“Eating Meat has Known Health Benefits” — WHO

Red Meat | The Paleo Diet

Photo Credit: Carnivore Style (https://carnivorestyle.com/blog/)

As you probably already heard, earlier this week the International Agency for Research on Cancer (IARC), which is the World Health Organization’s (WHO) cancer agency, categorized processed meat as “carcinogenic” and unprocessed red meat as “probably carcinogenic.”1 What you might not have heard is that in an accompanying Q&A document, the IARC also said, “Eating meat has known health benefits.”2

Those who read the IARC’s statement and its Q&A document are likely to conclude that this story is nowhere near as dramatic and consequential as headlines from The Guardian, The New York Times, and other news outlets have implied:

  • “Processed meats rank alongside smoking as cancer causes – WHO” – The Guardian3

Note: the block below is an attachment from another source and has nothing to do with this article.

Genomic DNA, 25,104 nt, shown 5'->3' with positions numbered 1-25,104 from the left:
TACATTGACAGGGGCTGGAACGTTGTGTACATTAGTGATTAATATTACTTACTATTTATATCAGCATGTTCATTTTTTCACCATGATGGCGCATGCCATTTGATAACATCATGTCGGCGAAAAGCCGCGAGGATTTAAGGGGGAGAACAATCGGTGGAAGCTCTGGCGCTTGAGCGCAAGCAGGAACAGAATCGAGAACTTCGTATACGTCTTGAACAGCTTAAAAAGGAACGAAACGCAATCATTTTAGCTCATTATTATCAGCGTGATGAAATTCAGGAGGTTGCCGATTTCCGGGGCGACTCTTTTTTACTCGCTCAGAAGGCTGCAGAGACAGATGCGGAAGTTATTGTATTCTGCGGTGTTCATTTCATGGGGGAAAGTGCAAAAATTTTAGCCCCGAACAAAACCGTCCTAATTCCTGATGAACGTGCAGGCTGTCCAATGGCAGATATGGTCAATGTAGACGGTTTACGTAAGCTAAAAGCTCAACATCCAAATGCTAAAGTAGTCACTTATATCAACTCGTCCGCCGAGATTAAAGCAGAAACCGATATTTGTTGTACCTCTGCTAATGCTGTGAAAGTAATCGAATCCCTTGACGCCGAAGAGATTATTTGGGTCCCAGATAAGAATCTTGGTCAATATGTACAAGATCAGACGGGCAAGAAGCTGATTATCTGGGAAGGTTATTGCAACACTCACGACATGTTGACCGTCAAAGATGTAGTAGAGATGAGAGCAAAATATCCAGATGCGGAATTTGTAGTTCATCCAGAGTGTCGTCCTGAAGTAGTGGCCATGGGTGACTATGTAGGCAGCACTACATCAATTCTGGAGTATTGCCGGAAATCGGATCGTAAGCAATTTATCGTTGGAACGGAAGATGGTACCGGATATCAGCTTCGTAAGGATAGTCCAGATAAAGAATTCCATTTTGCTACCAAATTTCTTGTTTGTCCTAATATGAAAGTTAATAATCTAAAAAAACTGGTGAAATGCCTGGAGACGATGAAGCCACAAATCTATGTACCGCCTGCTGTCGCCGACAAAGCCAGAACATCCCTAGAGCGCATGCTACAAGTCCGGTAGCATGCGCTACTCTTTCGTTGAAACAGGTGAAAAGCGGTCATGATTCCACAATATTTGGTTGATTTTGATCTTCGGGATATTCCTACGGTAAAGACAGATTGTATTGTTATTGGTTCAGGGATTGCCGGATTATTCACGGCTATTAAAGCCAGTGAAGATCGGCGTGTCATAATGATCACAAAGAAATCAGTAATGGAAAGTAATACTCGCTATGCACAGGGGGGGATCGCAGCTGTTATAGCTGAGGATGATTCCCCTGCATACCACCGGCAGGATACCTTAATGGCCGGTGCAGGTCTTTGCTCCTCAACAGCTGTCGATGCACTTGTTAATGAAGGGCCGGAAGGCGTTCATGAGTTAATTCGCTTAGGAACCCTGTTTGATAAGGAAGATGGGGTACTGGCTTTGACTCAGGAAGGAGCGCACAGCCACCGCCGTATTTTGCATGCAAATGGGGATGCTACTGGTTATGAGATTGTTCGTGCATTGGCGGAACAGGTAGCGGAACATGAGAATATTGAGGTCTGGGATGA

• “Meat Is Linked to Higher Cancer Risk, W.H.O. Report Finds” – The New York Times4

Let’s see what the IARC actually said, then put things in context so we can determine what it means. The IARC evaluates chemicals, pollutants, biological agents, and other substances so as to determine whether or not they are carcinogenic. Agents are classified into one of several groups, ranging from “Group 1: the agent is carcinogenic to humans,” to “Group 4: the agent is probably not carcinogenic to humans.” The IARC does not determine how much any particular agent actually increases one’s risk of getting cancer. In its own words, the IARC explains,

“The classification indicates the weight of the evidence as to whether an agent is capable of causing cancer (technically called “hazard”), but it does not measure the likelihood that cancer will occur (technically called “risk”) as a result of exposure to the agent.”5